Cyberattacks and data breaches are often in the news. Why? Because bad actors have a relatively easy time sleuthing out access to business networks in the cloud.

Meanwhile, businesses are burdened with finding the right balance between the most secure and agile network possible, all for the best price possible. Cloud solutions make networks agile and accessible, so the focus becomes a quest to reduce the cost of having cloud without sacrificing security.

One area where businesses often attempt to cut costs is by opting for public cloud to manage their data and backup. When evaluating all the features of public cloud options versus private, it easily appears, at first blush, that public gives all the features you will need for much less money than the private options. Unfortunately, these balance sheets can be entirely misleading.

Acceptable Risks?

Prior to purchase, public cloud usually appears to have a significant cost-savings advantage. It can seem that the only potential disadvantages are:

A lack of customization capabilities. Public is a one-cloud-fits-most approach to data management. This can create a multitude of problems, especially for sensitive data, but with enough features to make it “workable”.

Greater risk of being targeted by hackers. Public cloud is much more vulnerable for attack, for the very reason that it is public. Private cloud is more obscure, and bad actors have a much more difficult time finding it. So the Network manager must be mindful to figure out additional security measures to prevent vulnerabilities.

In short, many businesses will consider some “reasonable risk” against network control and security to ostensibly save money, betting that they will not be preyed upon by hackers. Thinking about the perceived cost savings of public cloud pricing over private cloud pricing can make the decision a no-brainer. Some will gamble that their sensitive data will not be breached.

So, while the urge to minimize IT expenditures is a strong one, it leads to poor priorities that could reap costly consequences. The concern then becomes whether the company will be lucky and dodge the data breach bullet. And, if it doesn’t dodge the bullet, whether the company will even survive the cost of the aftermath.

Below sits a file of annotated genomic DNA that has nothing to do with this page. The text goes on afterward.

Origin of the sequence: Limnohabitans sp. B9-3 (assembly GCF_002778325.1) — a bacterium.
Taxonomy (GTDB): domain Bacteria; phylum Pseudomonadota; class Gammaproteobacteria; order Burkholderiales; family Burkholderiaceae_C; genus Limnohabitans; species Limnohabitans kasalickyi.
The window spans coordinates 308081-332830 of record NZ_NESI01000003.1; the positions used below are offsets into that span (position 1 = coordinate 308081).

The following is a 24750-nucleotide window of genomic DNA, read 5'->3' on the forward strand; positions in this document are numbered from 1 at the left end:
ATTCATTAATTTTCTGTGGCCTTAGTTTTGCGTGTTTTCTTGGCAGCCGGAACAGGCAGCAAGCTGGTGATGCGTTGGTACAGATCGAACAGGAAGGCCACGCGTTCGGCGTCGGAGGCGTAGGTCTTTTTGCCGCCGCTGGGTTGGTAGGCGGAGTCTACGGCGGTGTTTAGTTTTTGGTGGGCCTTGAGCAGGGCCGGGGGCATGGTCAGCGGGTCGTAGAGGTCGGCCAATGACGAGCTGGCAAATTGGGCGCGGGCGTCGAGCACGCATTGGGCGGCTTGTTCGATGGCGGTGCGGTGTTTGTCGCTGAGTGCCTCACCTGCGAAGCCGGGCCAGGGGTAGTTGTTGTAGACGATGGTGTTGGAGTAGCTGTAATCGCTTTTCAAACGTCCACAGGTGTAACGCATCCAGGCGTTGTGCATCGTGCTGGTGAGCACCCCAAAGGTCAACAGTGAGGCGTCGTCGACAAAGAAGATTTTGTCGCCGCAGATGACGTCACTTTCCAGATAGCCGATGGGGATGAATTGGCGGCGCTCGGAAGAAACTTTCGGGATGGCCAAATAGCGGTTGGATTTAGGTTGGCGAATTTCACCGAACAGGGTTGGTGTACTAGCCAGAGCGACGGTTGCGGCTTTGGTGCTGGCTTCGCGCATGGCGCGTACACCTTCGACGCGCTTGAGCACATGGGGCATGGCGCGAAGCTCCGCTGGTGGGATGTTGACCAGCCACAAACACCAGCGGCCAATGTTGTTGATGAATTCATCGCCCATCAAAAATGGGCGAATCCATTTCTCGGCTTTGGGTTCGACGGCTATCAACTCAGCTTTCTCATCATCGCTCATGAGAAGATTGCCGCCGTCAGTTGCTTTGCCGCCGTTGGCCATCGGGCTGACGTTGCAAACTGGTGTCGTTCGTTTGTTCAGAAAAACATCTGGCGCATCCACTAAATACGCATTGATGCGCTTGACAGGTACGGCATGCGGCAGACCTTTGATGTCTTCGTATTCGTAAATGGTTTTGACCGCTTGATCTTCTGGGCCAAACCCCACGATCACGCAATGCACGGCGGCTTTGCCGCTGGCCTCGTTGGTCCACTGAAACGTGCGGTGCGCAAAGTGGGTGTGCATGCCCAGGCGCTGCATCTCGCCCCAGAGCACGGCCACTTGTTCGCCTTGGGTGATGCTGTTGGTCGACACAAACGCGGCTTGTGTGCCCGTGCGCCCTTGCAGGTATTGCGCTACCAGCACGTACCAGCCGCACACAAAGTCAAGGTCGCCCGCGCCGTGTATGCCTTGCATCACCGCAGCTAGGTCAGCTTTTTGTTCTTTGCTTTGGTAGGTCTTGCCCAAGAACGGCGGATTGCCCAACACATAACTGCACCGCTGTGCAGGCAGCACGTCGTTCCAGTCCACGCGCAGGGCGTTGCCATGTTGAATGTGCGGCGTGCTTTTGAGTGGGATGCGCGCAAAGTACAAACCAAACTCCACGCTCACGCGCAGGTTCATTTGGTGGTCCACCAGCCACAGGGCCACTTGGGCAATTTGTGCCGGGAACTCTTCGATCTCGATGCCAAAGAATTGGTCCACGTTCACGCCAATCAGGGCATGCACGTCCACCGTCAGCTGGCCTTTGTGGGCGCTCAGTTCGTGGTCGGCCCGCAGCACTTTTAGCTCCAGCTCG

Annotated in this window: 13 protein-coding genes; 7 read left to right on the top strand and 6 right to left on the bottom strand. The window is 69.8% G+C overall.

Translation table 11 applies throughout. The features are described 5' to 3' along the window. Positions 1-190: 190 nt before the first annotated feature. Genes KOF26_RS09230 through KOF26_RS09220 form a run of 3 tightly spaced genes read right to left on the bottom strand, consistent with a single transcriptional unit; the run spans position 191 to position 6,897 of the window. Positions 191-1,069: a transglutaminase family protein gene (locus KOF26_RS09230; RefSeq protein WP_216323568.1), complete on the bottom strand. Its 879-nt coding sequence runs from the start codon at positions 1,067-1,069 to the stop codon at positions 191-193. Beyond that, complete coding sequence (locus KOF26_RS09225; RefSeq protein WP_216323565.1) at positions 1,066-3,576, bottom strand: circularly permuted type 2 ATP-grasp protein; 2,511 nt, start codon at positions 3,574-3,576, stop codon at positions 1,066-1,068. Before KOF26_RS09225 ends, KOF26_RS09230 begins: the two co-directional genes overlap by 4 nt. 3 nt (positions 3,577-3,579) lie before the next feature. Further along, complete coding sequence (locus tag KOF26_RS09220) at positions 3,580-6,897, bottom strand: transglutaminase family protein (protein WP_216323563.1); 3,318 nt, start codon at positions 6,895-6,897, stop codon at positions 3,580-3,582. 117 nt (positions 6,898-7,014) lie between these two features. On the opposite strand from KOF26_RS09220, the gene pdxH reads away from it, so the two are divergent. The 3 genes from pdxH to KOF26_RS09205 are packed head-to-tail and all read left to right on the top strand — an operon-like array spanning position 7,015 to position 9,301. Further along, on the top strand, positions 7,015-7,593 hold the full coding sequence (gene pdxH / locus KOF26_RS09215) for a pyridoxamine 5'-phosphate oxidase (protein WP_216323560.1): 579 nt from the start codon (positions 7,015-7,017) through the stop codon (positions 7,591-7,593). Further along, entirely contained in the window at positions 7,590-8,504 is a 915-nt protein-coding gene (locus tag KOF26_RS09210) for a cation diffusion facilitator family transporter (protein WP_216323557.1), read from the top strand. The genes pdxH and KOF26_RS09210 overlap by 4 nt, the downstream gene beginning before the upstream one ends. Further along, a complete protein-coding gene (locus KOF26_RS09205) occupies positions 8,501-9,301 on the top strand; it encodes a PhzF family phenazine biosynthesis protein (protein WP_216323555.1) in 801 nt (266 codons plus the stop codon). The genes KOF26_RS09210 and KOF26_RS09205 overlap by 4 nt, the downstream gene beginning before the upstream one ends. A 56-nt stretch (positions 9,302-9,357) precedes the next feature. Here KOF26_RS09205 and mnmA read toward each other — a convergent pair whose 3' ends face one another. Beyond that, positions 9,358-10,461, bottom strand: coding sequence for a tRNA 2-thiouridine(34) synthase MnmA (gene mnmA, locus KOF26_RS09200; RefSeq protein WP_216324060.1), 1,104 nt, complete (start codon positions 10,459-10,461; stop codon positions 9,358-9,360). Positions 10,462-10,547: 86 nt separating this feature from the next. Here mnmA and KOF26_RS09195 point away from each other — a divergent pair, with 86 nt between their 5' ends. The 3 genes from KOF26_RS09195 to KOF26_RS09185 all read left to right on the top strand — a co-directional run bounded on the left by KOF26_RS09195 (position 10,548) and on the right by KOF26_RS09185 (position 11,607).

Long term, how does this really work out?

The cost savings of private is often not seen at first blush. But in truth, for many businesses, private cloud can easily beat public on pricing.

Here’s why:

 

The Myth of All-Inclusive Public Cloud Pricing

The biggest lure to public cloud pricing is that it often comes across as if it is all-inclusive. This is just not so.

It can happen that the price of public cloud at the time of the sign-on agreement winds up with a monthly bill double of that original expected price. There are so many hidden factors that make up actual cost. For instance, router use can be charged by the minute. Firewall is often an additional price. If you walked into a public cloud service agreement without understanding what your usage would be and what price structures come with it, you may be in for an ugly shock. This hard-learned truth has led many companies to discover – to their amazement – that switching to private actually turned out to be a much cheaper option. In a recent study, a surprising number of businesses found private cloud beat public cloud on price by a significant margin. In fact, almost 40% of respondents found private cloud to be cheaper than a public cloud plan they held previously.

 

Why Private Seems More Expensive: Honest Pricing

The reason private seems more expensive is because when a business investigates private cloud options, private cloud providers do a full assessment of what is needed. This renders an honest bid that includes everything. No surprises, no hidden costs.

Aside from the fact that the business no longer worries about all the incidental costs associated with a one-size-fits-all public cloud solution, the business has less concerns about security problems. Data breach and network compromise remediation costs are less likely to be a future expenditure. You have a network that works exactly how you need it to work, so downtime issues are managed better. Many businesses have found that reliability, after all, is worth every penny, and provides more bang for the buck. The business remains online, profitable, and safe.

Data on Board!

The lure of public hosting over private is largely the same lure one feels with renting instead of owning: it’s the feeling that there is a more flexible commitment schedule. It’s the feeling, “If I don’t like it, I can leave it. No  sweat.” Private hosting feels like a more formal arrangement with a higher commitment, one that will be harder to leave if you don’t like it.

But this feeling is deceptive and wrong.

Your data is what will be going into these vehicles, so make sure that you put your data in a good vehicle. Your data is precious. One could argue that it is your business. You don’t want to lose it or screw it up. Hands down, private cloud is more capable of taking care of your data and driving safely and effectively, so it works best for your business. In so many situations and for so many reasons regarding so many businesses, it’s the better buy.

 

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